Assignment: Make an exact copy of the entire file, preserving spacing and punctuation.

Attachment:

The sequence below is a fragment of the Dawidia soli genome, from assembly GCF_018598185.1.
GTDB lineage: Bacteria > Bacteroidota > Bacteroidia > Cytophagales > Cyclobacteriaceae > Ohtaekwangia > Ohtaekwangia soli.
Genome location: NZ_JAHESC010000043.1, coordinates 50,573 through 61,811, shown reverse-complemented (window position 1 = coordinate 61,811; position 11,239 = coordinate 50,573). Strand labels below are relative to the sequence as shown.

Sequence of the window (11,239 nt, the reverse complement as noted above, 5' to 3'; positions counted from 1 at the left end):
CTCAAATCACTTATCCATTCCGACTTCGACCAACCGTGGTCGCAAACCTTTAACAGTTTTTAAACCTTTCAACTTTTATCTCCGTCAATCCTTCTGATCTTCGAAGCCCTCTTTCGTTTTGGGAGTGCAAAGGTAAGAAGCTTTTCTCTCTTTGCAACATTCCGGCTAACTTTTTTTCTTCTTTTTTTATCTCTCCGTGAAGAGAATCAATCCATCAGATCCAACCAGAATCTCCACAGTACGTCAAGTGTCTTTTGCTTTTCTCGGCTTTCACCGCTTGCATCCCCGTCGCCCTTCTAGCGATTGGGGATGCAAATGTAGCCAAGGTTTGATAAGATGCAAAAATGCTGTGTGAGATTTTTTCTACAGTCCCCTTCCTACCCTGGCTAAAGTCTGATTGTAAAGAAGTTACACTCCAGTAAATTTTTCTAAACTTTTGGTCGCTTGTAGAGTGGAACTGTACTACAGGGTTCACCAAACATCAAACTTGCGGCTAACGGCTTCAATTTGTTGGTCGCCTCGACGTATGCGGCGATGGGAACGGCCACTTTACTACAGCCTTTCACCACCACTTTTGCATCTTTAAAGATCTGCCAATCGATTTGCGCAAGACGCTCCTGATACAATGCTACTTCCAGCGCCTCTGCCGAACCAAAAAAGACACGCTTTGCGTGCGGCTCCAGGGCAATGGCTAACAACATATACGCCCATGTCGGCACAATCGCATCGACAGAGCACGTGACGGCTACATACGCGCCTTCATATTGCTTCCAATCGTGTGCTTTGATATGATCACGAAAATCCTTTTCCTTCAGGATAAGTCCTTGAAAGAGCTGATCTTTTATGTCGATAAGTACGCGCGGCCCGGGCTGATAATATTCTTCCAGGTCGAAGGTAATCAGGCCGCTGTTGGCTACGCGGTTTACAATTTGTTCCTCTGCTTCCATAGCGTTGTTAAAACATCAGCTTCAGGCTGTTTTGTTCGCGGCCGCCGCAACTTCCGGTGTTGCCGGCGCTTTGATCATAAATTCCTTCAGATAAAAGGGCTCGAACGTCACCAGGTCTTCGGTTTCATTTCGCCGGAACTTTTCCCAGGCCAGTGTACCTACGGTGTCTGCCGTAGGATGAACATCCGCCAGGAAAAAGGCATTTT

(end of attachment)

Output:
The sequence below is a fragment of the Dawidia soli genome, from assembly GCF_018598185.1.
GTDB lineage: Bacteria > Bacteroidota > Bacteroidia > Cytophagales > Cyclobacteriaceae > Ohtaekwangia > Ohtaekwangia soli.
Genome location: NZ_JAHESC010000043.1, coordinates 50,573 through 61,811, shown reverse-complemented (window position 1 = coordinate 61,811; position 11,239 = coordinate 50,573). Strand labels below are relative to the sequence as shown.

Sequence of the window (11,239 nt, the reverse complement as noted above, 5' to 3'; positions counted from 1 at the left end):
CTCAAATCACTTATCCATTCCGACTTCGACCAACCGTGGTCGCAAACCTTTAACAGTTTTTAAACCTTTCAACTTTTATCTCCGTCAATCCTTCTGATCTTCGAAGCCCTCTTTCGTTTTGGGAGTGCAAAGGTAAGAAGCTTTTCTCTCTTTGCAACATTCCGGCTAACTTTTTTTCTTCTTTTTTTATCTCTCCGTGAAGAGAATCAATCCATCAGATCCAACCAGAATCTCCACAGTACGTCAAGTGTCTTTTGCTTTTCTCGGCTTTCACCGCTTGCATCCCCGTCGCCCTTCTAGCGATTGGGGATGCAAATGTAGCCAAGGTTTGATAAGATGCAAAAATGCTGTGTGAGATTTTTTCTACAGTCCCCTTCCTACCCTGGCTAAAGTCTGATTGTAAAGAAGTTACACTCCAGTAAATTTTTCTAAACTTTTGGTCGCTTGTAGAGTGGAACTGTACTACAGGGTTCACCAAACATCAAACTTGCGGCTAACGGCTTCAATTTGTTGGTCGCCTCGACGTATGCGGCGATGGGAACGGCCACTTTACTACAGCCTTTCACCACCACTTTTGCATCTTTAAAGATCTGCCAATCGATTTGCGCAAGACGCTCCTGATACAATGCTACTTCCAGCGCCTCTGCCGAACCAAAAAAGACACGCTTTGCGTGCGGCTCCAGGGCAATGGCTAACAACATATACGCCCATGTCGGCACAATCGCATCGACAGAGCACGTGACGGCTACATACGCGCCTTCATATTGCTTCCAATCGTGTGCTTTGATATGATCACGAAAATCCTTTTCCTTCAGGATAAGTCCTTGAAAGAGCTGATCTTTTATGTCGATAAGTACGCGCGGCCCGGGCTGATAATATTCTTCCAGGTCGAAGGTAATCAGGCCGCTGTTGGCTACGCGGTTTACAATTTGTTCCTCTGCTTCCATAGCGTTGTTAAAACATCAGCTTCAGGCTGTTTTGTTCGCGGCCGCCGCAACTTCCGGTGTTGCCGGCGCTTTGATCATAAATTCCTTCAGATAAAAGGGCTCGAACGTCACCAGGTCTTCGGTTTCATTTCGCCGGAACTTTTCCCAGGCCAGTGTACCTACGGTGTCTGCCGTAGGATGAACATCCGCCAGGAAAAAGGCATTTT